I had made assumptions based on the knowledge I already possessed without conducting proper research to double check these hunches. This resulted in conclusions that were not entirely correct or even useable.

“With my lack of connection to the outside world, I had made too many assumptions regarding the market in which we were planning to operate.”

2. Never, ever write a business plan in solitude…

The second pitfall of writing a plan on your own is, well, writing it on your own really. My plan had many of action points and ideas that were really good, but also had an equal amount of points with plenty of room for improvement. If I had only talked to other people about the plan or the ideas inside it. I would have been able to create a plan that would have been so much better and applicable.

So, my advice for everyone that is writing a business plan: Don’t do it alone. Ask for the opinions and ideas of colleagues, friends, competitors, experts, teachers, partners or anybody really. Engaging in a dialogue is the only way to come to new and original solutions to the challenges ahead. Four eyes see more than two. Even critical ones.

3. Writing a full business plan in a month is impossible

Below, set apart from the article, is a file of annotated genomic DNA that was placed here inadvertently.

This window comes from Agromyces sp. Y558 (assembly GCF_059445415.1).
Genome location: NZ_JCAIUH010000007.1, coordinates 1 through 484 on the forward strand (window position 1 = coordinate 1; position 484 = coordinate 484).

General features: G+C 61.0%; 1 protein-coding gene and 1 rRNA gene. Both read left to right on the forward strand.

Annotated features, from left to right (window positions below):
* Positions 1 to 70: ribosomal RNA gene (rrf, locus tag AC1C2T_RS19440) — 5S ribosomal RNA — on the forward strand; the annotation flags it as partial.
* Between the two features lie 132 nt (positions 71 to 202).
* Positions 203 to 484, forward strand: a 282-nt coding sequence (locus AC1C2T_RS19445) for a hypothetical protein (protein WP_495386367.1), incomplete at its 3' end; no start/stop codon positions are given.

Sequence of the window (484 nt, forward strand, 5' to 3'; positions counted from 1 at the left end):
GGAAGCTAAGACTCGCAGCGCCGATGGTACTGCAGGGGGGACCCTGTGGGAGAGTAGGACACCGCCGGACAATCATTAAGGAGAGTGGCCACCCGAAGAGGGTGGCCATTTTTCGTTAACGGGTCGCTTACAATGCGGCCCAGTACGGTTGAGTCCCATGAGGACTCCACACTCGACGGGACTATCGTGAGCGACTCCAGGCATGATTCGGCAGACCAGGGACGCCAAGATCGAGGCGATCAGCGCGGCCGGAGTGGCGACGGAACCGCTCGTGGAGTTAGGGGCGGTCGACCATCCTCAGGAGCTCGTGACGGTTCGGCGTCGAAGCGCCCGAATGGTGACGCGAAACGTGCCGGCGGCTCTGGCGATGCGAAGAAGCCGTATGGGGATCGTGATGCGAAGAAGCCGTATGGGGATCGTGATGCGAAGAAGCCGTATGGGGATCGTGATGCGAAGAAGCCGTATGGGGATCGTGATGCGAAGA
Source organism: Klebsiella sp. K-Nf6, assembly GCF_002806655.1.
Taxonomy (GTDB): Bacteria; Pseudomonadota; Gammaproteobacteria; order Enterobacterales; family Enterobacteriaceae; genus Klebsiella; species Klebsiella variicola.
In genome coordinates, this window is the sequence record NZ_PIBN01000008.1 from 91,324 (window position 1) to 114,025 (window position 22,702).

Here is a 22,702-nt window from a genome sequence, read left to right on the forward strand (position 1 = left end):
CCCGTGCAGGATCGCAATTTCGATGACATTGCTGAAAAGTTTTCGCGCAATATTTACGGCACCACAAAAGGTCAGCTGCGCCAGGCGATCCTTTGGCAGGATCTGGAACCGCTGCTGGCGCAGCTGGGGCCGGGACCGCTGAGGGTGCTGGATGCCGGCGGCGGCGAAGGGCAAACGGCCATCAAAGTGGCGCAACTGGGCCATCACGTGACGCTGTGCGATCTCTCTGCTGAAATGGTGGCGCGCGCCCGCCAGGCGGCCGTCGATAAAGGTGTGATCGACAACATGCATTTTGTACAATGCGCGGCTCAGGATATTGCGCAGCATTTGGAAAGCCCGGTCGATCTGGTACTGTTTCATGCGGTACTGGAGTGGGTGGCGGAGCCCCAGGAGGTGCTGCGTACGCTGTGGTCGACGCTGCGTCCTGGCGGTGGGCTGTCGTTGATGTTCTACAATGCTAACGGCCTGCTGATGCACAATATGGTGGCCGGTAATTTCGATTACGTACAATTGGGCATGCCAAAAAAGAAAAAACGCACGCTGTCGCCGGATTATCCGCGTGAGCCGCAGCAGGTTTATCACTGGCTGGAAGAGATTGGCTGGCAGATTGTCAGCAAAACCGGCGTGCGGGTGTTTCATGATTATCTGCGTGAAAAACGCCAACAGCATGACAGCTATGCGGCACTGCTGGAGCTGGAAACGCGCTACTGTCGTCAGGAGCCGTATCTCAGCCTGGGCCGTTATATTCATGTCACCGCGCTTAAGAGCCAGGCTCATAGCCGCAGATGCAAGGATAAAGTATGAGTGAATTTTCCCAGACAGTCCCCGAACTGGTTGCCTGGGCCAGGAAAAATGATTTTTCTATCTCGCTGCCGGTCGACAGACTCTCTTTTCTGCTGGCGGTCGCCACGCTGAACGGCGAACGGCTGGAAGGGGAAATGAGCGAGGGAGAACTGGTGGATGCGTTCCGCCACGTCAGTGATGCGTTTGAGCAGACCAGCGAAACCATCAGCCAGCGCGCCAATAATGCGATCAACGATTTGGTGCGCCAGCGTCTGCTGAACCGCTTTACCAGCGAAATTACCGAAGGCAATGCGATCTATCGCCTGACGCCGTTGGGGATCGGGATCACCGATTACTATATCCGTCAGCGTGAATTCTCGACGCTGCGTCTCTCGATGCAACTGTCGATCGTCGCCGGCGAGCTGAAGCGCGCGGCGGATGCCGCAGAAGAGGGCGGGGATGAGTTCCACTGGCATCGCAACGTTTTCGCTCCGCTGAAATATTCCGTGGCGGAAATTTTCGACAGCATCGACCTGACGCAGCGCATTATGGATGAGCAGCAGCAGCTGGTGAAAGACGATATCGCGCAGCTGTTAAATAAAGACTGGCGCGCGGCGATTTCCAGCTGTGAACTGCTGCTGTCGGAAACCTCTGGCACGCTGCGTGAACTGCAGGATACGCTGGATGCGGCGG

I had not realized this right away but it became clear to me in the months and years that followed. You can’t write a decent business plan in a month or even a year I reckon. Well, you can write a plan with any given number of ideas, solutions and strategies within any given period of time. However, writing a plan should be something that is never fully done.

“Writing a plan should be something that’s never fully done.”

As the world is constantly changing the plan needs to transform from time to time to stay ahead of these changes. In order to let your company flourish you should generate as many ideas as possible, test them and never stop doing this. By regarding your business plan as an ongoing process rather than a fixed fact you create room for possibilities, develop space for creativity, integrate feedback and establish capacity for growth.